At Galvanize, we’re putting a whole new spin on Study Hall with monthly, members-only sessions. At every Study Hall, industry all-stars present on one of three topics –– growth, funding, or product –– and collaborate with Galvanizers to spur innovation, solve problems, and harness the power of our dynamic startup community.
Recently, our San Francisco campus had the honor of hosting a Product Study Hall with Mark Andrews, Director of Product Management at Intercom. Mark’s resume reads like a who’s who of tech power players; He’s worked as a product manager for Airbnb, Twitter, and Google, and was a part of founding teams behind Google Fiber and Google Wallet.
The Study Hall session began with a member asking for a breakdown of Intercom’s product team.
Intercom’s R&D team is extensive –– so large that it takes up 50% of the entire company, with 130+ employees! While the Growth team is very much focused on the business side (tools, systems, marketing, and support), the Product team is divided into six different roles: Acquire, Engage, Support, Platform, Channels, and DX (developer experience).
Within this framework, the role of the Product Manager is to create an “Intermission” document, required for every major project or for work that will take more than one week to complete.
The Study Hall audience spent almost an hour dissecting the structure, process, and goals of this document, with the results broken down below.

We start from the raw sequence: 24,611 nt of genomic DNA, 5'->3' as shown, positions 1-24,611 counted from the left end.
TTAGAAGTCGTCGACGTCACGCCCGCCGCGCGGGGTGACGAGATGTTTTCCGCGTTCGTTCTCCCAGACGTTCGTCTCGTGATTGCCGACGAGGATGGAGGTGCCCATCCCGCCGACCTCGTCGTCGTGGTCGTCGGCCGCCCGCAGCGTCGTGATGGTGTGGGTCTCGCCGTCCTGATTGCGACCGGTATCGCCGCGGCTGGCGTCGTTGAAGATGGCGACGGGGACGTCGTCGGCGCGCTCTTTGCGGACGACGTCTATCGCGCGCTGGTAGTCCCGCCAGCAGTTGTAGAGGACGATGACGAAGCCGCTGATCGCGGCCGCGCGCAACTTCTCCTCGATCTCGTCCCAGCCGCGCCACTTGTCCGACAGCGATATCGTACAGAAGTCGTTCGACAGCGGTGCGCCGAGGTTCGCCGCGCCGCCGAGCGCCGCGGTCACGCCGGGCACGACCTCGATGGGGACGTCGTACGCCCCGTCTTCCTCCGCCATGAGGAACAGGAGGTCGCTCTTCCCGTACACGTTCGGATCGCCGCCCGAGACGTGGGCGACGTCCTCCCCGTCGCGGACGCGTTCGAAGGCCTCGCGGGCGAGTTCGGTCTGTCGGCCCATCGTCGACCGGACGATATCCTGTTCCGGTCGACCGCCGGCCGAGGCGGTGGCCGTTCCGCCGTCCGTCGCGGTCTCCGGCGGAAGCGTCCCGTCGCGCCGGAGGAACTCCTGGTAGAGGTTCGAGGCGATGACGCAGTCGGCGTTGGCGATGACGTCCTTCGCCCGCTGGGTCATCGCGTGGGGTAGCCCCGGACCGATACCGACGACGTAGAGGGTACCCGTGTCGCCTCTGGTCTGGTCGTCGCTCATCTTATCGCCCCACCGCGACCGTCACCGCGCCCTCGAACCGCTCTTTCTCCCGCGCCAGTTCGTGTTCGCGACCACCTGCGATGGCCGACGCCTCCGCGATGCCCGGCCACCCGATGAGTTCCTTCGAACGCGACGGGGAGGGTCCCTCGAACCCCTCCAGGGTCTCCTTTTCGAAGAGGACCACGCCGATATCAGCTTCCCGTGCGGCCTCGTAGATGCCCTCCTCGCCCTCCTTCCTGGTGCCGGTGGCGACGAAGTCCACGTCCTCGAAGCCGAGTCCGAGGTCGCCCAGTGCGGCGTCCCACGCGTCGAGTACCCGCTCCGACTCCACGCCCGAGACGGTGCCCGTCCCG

In every Intermission, the Product Manager outlines the following:
- The Problem: A three-paragraph summary of the issue being addressed, accompanied by qualitative & quantitative research
- User Stories: A one-paragraph overview of the “why”; what is the impact of the problem on customers?
- Key Success Metrics: This varies based on product and project. An example would be “number of new customers acquired” or “decrease in UX-related issues”.
- Scope: The PM defines the dimension of the problem for engineers and designers, to better illustrate its size and impact. Mark noted here that he believes the best ratio for success is one PM to every five engineers.
Many attendees saw immense value in the Intermission method, as it serves as a “checks and balances” for the PM and helps teams efficiently and effectively prioritize and address problems.
“Mark Andrews has definitely been one of my favorite Study Hall speakers. He is a seasoned product person and a great communicator. I was inspired by his Intermission process and have since followed up with him to learn more about his approach.” – Bruno Wong, Galvanize San Francisco Member, and CEO of Orchard
From early-stage entrepreneurs to established founders, Galvanize Members at every stage of their careers will benefit from the insights shared at our Study Halls.